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TREATY

 

Great economic pressure is brought to bear on native people to force them to participate in the treaty process. However, many knowledgeable native leaders have grave misgivings about this ‘process’.

 

Basically the treaty process has had two separate components: one part requires the native people to voluntarily surrender all their Aboriginal Title, whereas the second part of the Government treaty process agrees to a cash settlement and other concessions.

Historically the government has always enforced the first part while seldom living up to the second part. Here in British Columbia even the nonā»native people are seeing their contacts with the government dishonored. If the government will not honour the agreements that were made with its own people who voted them in by a vast majority, how likely is it they will honour the agreements they make with the First Nations, whom they hate?

The government of British Columbia is not dealing with the Nuu–Chah–Nulth in good faith because, even as the negotiations are underway, logging companies continue to illegally clearcut the disputed land at an alarming rate with none of the revenue going to the bands, and oceans continue to be depleted and polluted; after receiving a formal protest against toxic fish farms being constructed withinNuu–Chah–Nulth territory, the government lifted the existing moratorium on the construction of fish farms, showing its total disregard for the environment and the native people.

In spite of a higher court’s acknowledgement of Aboriginal Title, federal and provincial laws continue to be enforced against native people, denying them access to their own resources, which they need in order to become self­ sufficient. In spite of these obstacles, Chief Walter Michael is committed to working with his band in exploring different ways for his people to earn a living.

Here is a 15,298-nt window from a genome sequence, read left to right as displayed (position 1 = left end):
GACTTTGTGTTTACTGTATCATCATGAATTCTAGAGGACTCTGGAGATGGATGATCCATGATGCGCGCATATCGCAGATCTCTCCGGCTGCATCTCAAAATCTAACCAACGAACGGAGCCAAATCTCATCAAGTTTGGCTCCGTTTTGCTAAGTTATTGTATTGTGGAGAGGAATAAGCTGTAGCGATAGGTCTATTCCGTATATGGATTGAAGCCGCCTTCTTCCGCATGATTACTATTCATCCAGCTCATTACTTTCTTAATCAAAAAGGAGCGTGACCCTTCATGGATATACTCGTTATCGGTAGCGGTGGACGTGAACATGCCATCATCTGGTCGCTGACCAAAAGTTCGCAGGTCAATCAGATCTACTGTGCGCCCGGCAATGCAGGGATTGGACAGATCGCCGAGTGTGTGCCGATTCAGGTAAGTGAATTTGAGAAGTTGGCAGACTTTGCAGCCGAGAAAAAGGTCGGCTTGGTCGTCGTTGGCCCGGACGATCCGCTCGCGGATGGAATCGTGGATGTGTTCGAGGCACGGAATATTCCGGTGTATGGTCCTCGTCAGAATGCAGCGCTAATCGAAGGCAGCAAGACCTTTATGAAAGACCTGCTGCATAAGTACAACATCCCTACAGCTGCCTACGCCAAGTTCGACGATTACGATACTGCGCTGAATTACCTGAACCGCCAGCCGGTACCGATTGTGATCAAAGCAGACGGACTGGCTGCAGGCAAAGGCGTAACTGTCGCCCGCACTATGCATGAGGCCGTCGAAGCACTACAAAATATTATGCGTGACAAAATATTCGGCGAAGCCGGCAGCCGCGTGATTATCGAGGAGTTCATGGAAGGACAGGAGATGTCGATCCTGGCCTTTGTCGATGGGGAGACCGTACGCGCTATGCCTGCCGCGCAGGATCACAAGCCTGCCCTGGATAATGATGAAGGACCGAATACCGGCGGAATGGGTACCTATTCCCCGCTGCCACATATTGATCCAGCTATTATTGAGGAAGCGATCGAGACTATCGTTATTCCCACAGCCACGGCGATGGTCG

What treaty that the whites have kept has the red man broken? Not one! What treaty that the white man ever made with us have they kept? Not one. – Sitting Bull

In the hour of his death in 1871, Tu–eka–kas, the father of Chief Joseph of the Nez Perces, reminded his son never to sell the bones of his father.

Chief Joseph describes the death – "My father sent for me. I saw he was dying. I took his hand in mine. He said: ‘My son, my body is returning to my mother earth, and my spirit is going very soon to see the Great Spirit. Chief, when I am gone, think of your country. You are the chief of these people. You must stop your ears whenever you are asked to sign a treaty selling your home. A few years more, and white men will be all around you. They have their eyes on this land. My son never forget my dying words. This country holds your father’s body. Never sell the bones of your father and your mother.’ I pressed my father’s hand and told him I would protect his grave with my life. My father smiled and passed away to the spirit–land.

I buried him in that beautiful valley of winding waters. I love that land more than all the rest of the world. A man who would not love his father’s grave is worse than a wild animal."

 

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